“I was still trying to move and all I could manage was a shoulder shrug. I heard one of them say ‘he’s coming out of it—give him some more.’ I was paralyzed again, but still felt and heard everything.”
“I was screaming in my head. Things like ‘don’t they know I’m awake?’ …I was so afraid of dying and my family having to be notified and how sad I felt…”
“Hands were moving things inside my body. My heart and breathing were arrested.”
“[I heard the doctor say] ‘cut deeper, pull harder.’ I was doing a combination of praying and pleading and cursing and screaming, and trying anything I could do but I knew that there was nothing that was working… I thought, well, maybe I’ve been wrong about my life, and I’m in hell. [When I woke up screaming,] all I could say to anyone was ‘I was awake! I was awake!’”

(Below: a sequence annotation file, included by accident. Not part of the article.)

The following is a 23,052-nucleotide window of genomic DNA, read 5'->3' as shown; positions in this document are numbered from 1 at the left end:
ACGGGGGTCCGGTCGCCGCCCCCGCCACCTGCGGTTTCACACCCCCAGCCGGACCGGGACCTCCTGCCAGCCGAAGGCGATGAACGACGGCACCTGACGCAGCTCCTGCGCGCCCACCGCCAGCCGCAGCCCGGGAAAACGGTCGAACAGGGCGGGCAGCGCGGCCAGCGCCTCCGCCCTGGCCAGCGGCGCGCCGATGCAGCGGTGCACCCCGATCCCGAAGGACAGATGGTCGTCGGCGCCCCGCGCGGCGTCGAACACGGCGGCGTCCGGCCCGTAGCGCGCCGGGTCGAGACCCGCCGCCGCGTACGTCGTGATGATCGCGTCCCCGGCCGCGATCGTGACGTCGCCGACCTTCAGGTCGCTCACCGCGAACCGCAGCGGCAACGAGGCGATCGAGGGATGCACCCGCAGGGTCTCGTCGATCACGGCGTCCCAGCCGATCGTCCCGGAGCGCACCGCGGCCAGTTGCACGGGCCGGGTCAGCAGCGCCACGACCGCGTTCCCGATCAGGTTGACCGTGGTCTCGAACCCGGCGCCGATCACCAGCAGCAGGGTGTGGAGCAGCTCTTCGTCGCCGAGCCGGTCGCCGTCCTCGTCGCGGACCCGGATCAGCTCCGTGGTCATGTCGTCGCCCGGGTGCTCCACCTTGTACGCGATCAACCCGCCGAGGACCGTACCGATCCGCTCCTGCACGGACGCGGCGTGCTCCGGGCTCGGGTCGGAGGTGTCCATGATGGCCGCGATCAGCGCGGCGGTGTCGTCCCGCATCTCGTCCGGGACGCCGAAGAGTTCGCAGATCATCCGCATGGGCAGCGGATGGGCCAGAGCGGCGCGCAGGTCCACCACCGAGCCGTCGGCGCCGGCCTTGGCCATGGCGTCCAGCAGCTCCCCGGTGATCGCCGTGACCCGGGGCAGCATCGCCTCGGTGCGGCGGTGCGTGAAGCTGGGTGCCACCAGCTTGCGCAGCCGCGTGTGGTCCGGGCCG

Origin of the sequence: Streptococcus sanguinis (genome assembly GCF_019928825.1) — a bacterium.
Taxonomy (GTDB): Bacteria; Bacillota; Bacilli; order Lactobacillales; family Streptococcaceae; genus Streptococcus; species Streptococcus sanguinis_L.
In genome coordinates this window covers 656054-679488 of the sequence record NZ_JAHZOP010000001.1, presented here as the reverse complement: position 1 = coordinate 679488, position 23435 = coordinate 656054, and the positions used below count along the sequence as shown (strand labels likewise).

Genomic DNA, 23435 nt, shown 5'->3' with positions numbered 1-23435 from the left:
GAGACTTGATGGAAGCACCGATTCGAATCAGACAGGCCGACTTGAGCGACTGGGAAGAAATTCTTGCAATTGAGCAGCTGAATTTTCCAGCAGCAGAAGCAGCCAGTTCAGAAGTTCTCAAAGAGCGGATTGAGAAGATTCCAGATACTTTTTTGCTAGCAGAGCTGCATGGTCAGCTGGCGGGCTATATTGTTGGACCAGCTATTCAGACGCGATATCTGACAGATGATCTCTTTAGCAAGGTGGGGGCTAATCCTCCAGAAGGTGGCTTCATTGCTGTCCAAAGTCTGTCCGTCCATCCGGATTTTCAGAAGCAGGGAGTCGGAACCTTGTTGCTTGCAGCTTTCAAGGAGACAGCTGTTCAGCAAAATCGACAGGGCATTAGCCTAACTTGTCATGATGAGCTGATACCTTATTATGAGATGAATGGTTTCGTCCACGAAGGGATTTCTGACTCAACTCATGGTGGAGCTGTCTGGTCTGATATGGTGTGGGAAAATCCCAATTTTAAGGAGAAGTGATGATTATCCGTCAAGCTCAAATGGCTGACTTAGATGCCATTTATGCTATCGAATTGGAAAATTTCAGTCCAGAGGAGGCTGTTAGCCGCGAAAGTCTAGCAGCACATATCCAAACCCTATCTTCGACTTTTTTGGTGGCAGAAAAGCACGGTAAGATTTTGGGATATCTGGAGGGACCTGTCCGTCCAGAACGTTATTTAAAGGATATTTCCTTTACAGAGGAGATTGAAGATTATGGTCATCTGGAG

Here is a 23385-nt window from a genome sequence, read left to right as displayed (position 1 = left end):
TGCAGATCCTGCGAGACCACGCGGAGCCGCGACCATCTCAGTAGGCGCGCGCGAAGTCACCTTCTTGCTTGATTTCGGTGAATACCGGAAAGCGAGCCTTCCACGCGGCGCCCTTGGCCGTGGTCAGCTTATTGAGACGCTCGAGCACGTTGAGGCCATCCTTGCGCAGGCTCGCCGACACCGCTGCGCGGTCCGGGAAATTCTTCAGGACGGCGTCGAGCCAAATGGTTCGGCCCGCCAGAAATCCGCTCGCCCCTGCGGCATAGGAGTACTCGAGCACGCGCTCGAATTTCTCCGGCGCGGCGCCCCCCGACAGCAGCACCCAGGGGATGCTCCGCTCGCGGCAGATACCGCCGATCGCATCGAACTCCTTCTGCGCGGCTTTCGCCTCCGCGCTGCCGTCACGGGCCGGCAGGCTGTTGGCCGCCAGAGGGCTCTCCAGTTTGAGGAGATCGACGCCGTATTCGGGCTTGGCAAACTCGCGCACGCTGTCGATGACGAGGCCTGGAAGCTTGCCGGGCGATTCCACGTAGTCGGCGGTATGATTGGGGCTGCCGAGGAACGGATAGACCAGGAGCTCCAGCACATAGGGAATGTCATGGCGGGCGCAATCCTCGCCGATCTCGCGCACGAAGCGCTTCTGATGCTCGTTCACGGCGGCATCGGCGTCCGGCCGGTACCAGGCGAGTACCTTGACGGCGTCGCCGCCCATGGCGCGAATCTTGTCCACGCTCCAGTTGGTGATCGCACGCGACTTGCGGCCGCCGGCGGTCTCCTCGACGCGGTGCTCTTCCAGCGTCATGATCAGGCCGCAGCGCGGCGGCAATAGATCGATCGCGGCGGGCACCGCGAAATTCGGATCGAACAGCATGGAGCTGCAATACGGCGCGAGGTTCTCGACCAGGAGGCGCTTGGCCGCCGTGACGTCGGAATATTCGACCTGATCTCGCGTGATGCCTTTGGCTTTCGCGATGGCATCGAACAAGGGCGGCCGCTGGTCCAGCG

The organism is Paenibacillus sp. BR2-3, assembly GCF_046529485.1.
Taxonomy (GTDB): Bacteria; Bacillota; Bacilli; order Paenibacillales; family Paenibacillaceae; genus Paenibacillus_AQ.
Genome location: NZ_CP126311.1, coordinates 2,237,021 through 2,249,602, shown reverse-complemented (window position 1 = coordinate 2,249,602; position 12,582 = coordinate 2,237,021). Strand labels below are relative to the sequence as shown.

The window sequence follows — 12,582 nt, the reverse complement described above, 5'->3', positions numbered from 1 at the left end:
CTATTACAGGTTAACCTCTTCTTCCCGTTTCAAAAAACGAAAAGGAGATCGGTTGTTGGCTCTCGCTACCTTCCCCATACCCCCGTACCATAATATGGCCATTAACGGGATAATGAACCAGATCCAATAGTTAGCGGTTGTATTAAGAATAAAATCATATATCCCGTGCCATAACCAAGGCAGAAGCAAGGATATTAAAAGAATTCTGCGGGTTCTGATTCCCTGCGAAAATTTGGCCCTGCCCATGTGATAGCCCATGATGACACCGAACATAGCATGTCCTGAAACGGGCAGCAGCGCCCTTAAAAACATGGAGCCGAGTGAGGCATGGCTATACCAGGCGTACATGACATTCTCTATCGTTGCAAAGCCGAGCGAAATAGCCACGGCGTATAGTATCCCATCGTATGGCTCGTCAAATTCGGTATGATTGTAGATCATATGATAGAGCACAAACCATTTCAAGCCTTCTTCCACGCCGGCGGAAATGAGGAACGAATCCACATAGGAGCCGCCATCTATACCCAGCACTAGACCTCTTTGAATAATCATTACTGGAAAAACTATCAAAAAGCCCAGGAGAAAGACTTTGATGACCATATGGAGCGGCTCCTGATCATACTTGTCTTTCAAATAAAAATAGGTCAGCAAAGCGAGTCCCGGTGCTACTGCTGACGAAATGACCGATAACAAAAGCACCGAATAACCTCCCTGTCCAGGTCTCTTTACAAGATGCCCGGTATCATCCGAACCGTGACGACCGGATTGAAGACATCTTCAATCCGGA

“The pain was unlike anything I thought possible… There were two parts I remember quite clearly. The first [was when the surgeons reamed] out my femur to make room for the rod. I heard the drill, felt the pain, and felt the vibration all the way up my hip. The next part was the movement of my leg and the pounding of the ‘nail…’ into my leg.”
“That day I was wheeled into the anesthetic room, a drip was inserted in my hand and a mask [placed] over my face. I lay back, closed my eyes, and expected to fall asleep slowly as I always had before. But, after a few minutes, I could still hear the doctors talking and realized something was wrong. …I knew they would have to make several deep cuts in my stomach. My mind was racing. Feeling the knife cutting into my stomach, I thought I would die immediately. It’s impossible to describe the pain but I felt as if I was being tortured.”